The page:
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PM launches `Bharat Nirman' project

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New Delhi, Dec. 16

THE Prime Minister, Dr Manmohan Singh, on Friday launched the ambitious Bharat Nirman initiative aimed at strengthening the country's rural infrastructure including water supply, power, housing and roads, and proposed a `specific financing window' for the Rs 1,74,000-crore programme.

"Most of this will come from the Government's development outlays. We are also proposing a specific financing window for the Bharat Nirman through Nabard for funding selected components," Dr Singh said addressing a conference organised by the Confederation of Indian Industry.

Panchayat-privates sector partnership: The delivery model proposes to involve panchayats and the private sector as partners, he said, adding that the Planning Commission was working on ways to enhance the management of rural infrastructure programmes by panchayats.

"State Governments are key implementing agencies and panchayats would need to activate the demand side without which service delivery would not be effective," he said.

The four-year programme is aimed at achieving identified goals in six selected areas of rural infrastructure - irrigation, water supply, housing, roads, telephony and electrification.

Roads, housing: "In four of these areas we would like to see universal coverage where every village in India with over a 1,000 population will have an all-weather road, every habitation would have water supply, every village would have a telephone and every village would be in fact electrified," he said.

The Government plans to build 60 lakh houses to address rural homelessness and add 10 million hectares to irrigation capacity. Dr Singh said that Bharat Nirman, along with the National Rural Employment Guarantee Act, National Rural Health Mission and Sarvashiksha Abhiyan, was aimed at giving a `New Deal to Rural India'.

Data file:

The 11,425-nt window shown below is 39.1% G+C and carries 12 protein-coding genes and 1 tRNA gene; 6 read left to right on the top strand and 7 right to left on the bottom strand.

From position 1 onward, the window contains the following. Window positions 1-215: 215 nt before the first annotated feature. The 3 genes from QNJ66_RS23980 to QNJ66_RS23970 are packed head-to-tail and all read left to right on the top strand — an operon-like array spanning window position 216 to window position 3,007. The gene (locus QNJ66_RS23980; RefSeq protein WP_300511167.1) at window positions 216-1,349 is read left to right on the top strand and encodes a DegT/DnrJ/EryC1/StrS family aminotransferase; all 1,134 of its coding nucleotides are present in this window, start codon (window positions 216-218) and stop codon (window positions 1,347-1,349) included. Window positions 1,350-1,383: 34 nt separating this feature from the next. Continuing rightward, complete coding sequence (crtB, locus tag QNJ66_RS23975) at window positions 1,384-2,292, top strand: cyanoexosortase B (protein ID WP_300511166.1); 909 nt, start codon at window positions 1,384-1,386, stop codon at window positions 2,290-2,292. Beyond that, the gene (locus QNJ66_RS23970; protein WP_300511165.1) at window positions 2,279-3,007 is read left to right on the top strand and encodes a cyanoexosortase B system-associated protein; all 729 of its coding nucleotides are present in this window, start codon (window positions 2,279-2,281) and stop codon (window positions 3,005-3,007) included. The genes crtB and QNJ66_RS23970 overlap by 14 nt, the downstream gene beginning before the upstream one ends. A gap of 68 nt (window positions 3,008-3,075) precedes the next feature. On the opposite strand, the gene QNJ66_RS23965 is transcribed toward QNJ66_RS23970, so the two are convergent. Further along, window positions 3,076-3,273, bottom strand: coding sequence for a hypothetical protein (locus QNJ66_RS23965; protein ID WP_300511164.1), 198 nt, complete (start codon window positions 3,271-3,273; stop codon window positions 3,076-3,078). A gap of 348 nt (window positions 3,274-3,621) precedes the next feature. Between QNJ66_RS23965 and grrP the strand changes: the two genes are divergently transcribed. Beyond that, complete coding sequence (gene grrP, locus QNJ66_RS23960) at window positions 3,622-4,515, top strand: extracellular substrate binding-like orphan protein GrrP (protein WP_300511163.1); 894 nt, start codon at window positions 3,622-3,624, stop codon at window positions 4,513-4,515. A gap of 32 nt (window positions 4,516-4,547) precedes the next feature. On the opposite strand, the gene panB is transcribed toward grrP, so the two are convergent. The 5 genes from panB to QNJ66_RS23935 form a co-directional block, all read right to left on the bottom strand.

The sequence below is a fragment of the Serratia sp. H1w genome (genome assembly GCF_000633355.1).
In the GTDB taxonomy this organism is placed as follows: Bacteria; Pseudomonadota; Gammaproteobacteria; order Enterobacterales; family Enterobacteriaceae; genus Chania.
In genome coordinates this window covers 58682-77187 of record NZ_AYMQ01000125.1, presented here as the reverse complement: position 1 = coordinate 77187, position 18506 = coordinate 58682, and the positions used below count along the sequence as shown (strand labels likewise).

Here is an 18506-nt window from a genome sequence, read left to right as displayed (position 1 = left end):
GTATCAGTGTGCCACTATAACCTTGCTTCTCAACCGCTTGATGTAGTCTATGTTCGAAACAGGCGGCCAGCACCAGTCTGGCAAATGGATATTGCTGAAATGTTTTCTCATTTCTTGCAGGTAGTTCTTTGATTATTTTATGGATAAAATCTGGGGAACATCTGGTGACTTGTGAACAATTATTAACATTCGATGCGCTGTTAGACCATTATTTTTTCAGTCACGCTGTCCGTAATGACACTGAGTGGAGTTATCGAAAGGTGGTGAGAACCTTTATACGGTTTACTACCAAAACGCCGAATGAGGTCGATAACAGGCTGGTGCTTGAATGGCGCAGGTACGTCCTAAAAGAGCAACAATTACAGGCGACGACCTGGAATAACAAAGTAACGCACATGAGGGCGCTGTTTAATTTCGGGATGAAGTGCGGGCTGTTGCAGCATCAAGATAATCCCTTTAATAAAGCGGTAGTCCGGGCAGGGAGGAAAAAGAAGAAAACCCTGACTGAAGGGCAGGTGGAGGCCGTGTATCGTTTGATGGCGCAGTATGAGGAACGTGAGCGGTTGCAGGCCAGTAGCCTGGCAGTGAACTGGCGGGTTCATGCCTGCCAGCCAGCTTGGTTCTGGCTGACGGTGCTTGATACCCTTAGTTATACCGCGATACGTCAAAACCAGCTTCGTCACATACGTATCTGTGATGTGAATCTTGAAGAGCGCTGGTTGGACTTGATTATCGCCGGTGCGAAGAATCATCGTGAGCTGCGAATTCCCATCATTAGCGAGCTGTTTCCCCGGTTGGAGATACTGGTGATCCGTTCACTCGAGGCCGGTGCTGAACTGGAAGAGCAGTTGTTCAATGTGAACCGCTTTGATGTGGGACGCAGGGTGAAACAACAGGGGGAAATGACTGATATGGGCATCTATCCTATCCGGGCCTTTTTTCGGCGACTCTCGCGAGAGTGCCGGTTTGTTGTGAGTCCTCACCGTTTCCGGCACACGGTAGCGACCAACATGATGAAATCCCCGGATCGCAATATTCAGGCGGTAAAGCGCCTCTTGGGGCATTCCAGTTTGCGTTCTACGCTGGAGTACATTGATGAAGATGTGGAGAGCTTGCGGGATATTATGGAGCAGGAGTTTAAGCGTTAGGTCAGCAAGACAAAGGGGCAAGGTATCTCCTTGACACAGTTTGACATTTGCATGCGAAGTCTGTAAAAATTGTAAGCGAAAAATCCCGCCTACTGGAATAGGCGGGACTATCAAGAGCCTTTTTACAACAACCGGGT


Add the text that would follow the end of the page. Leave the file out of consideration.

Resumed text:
The India-Bharat divide: Dr Singh said that the major challenge of the economic reform programme was that of balancing the growth process and bridging the various divides, particularly narrowing the gap between India and Bharat.

The Prime Minister used the term `Bharat' to signify rural areas and `India' to specify urban areas, while asking business to bridge the phenomenal gap between the two.

Irrigation: He noted the steady decline in public investment in irrigation over the years. "There have been a large number of projects which have been languishing for want of funds. The effort under Bharat Nirman is to identify all such projects and target their completion to create 10 million hectares of additional irrigation capacity," he said.

The Government has identified major and medium irrigation projects amounting to four million hectares, which could be completed, as well as 2.8 million ha that can come from minor irrigation.

Communication: On the communication side, he said by September 2007 the Centre is expected to provide every Indian village with telephone access. Currently, as many as 66,822 villages are without telephone connection.

Electrification: Expressing his concern over the loss of momentum in recent years in the development of rural electrification, he said, "Over 100,000 villages still do not have electricity connection. To correct this we have initiated the Rajiv Gandhi Grameen Vidyutikaran Yojana. Our effort is to ensure electrification of all villages by the year 2009," he said.

Stating that a wealth of opportunities lay at the `bottom of the pyramid', the Prime Minister urged the industry not to restrict itself to competing in existing markets but explore the possibility of creating new markets at the bottom.

(This article was published in the Business Line print edition dated December 17, 2005)
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